Here it is after we took it out there yesterday and set it in its spot.  Yay!  I can't wait to add some shelves above it, maybe some hooks to hang things, and then we'll have a great sink area for filling large pots, washing hands when coming in from outside, and rinsing produce from the garden.  Hope to get this installed in a couple of weeks.

Sunday, November 11, 2012

VETERAN'S DAY 2012


"We often take for granted the very things that most deserve our gratitude" - Cynthia Ozick


"As we express our gratitude, we must never forget that the highest appreciation is not to utter words, but to live by them" 
-John F. Kennedy

Thank you to all our Veterans, past, present and future...

VINTAGE POSTER SUNDAY, FIGHT FOOD WASTE

WWII Fight Food Waste - Milk and Eggs, image courtesy of US Library of Congress
During WWII, the US Department of Agriculture had a Bureau of Home Economics (which I believe is what morphed into "Home Ec" classes in schools), and this poster was another they used in the Fight Food Waste campaign.

This one emphasized the keeping of milk and eggs at the proper temperature so that they would keep longer (and throw less away, hence no waste).  Milk and egg dishes should "cool quickly, cover, keep cold, and use soon".

I think today people could be urged to fight food waste.  Can you imagine what the people of that time would think today of the waste that our society creates?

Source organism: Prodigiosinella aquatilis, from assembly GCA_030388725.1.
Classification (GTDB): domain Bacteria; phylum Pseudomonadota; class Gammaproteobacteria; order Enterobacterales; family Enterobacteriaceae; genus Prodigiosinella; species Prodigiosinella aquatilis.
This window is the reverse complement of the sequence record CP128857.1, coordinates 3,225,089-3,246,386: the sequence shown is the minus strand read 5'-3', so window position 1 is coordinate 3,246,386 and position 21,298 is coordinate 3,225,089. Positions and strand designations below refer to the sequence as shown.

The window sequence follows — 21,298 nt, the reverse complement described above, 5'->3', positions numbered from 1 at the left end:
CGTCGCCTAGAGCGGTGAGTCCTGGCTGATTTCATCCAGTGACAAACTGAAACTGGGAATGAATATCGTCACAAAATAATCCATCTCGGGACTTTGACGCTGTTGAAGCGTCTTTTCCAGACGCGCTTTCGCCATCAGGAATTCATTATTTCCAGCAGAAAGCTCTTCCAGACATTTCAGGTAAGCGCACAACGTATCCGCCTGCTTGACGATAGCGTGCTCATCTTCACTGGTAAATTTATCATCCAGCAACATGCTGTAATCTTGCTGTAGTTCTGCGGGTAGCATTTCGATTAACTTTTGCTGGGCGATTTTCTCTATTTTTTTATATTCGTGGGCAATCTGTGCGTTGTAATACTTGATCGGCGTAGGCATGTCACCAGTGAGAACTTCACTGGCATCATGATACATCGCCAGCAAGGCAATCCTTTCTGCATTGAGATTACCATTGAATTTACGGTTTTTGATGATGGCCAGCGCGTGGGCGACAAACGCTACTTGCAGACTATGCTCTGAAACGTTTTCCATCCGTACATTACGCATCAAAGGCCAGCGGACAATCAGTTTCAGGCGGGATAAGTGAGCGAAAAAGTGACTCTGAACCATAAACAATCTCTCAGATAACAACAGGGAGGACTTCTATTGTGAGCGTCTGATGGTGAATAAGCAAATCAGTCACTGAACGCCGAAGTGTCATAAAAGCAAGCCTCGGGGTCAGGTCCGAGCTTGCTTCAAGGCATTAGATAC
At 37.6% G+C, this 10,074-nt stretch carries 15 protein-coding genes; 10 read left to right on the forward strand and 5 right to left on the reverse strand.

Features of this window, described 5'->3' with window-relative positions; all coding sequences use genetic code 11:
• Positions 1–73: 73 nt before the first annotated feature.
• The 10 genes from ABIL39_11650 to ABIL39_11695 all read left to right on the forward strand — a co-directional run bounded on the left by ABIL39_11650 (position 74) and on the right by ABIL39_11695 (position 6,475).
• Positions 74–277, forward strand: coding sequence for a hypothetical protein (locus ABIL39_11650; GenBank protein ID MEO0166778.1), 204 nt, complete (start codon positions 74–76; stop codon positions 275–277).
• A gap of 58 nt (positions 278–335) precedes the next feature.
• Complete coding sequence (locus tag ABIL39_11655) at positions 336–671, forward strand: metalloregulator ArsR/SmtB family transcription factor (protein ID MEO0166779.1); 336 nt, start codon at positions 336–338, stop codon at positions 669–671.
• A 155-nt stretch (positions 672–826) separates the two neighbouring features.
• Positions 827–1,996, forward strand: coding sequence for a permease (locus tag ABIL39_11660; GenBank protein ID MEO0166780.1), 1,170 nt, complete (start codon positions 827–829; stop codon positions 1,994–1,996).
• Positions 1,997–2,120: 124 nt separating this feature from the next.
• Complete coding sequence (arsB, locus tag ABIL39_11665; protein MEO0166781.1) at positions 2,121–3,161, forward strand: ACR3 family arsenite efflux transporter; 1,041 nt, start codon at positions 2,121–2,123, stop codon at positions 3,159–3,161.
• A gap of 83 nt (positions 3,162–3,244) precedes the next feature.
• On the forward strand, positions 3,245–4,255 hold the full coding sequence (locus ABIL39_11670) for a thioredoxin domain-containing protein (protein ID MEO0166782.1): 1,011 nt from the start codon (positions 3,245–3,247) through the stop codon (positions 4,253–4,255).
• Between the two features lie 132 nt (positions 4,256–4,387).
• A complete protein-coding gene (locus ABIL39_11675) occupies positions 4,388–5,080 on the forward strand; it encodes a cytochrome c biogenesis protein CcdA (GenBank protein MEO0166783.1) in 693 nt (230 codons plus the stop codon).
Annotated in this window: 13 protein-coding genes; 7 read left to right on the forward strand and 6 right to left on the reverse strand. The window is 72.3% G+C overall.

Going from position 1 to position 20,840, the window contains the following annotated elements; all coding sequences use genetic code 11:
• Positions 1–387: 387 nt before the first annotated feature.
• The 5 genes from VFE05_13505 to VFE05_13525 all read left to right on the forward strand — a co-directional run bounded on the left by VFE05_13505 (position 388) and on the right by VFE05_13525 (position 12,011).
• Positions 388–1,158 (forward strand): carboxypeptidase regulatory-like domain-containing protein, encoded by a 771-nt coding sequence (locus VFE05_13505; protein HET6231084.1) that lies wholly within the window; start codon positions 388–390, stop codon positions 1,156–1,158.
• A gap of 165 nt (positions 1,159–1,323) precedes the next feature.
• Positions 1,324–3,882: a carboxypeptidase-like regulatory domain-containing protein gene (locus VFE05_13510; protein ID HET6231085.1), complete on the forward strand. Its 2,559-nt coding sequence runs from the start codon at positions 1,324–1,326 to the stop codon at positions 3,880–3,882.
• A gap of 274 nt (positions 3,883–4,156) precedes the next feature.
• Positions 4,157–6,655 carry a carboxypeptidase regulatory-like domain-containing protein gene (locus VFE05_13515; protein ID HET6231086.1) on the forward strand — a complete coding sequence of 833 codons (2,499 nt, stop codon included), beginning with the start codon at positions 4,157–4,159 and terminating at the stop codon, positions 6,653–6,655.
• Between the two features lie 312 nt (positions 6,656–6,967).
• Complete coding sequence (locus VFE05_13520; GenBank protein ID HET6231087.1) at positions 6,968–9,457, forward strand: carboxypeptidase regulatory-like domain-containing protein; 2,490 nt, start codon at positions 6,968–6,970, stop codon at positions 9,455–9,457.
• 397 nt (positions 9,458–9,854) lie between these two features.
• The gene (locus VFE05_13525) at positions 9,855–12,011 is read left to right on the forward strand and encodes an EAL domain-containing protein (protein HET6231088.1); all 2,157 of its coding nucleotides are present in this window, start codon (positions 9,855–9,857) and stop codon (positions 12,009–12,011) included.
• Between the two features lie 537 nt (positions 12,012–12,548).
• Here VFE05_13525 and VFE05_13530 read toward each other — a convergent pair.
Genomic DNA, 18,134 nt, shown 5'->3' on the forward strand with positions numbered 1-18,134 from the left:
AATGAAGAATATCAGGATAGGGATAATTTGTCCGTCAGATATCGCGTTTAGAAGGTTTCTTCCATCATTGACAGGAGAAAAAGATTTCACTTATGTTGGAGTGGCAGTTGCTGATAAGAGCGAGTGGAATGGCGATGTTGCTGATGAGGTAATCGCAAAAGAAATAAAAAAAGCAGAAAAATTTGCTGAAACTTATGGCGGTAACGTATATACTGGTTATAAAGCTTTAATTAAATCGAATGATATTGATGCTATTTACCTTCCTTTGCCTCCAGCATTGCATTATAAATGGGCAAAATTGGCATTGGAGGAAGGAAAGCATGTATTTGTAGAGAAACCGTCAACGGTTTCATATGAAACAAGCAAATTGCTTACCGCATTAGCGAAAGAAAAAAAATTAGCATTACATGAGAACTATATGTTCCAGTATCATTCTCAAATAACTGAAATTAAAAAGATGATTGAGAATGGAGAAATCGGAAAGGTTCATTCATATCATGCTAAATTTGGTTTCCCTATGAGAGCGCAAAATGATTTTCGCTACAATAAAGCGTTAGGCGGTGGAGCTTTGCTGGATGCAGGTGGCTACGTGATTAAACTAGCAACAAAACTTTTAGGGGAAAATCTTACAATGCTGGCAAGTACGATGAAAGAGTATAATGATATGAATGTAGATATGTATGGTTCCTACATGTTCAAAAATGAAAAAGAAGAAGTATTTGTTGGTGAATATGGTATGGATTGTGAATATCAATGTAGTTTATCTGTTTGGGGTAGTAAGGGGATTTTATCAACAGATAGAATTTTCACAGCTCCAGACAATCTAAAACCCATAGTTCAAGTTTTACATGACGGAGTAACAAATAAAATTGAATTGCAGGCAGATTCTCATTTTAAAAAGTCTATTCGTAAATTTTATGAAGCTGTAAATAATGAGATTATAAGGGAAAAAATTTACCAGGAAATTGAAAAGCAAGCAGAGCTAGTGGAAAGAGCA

Fight Food Waste in the Home!

Saturday, November 10, 2012

SEDA THE PIG UPDATE


Pig smile for the camera
Here are the latest figures for Seda the pig. 

PIG STATS AS OF 11/07/12:

Age: About 4 months
Length: 43"
Height: 21" 
Around the belly: 37"
Weight:  100 lbs!

He's eating well (obviously) and has graduated to the next feed level.
All is progressing well and he's right on schedule and in all the right percentiles.
Seda enjoying his feed

Friday, November 9, 2012

SOMETIMES YOU HAVE TO THROW CAUTION TO THE WIND...

...and just do it.


First you create it...


Then you study it from all directions...


You look at it one last time...


You get it ready...


And then just like that, it's nothing but a fleeting memory...but at least you have a full tummy!

Thursday, November 8, 2012

INSPIRATION THURSDAY, FLOWER BEDROOM

Flower "Bed" display, image courtesy of gardenweb.com
OK, this might be totally 'out there' but I think this is just too cute.  I don't really know the details behind where this photo came from, but I love it.  It's a "flower bed" of course.  Actually more like a whole flower outdoor room, ha.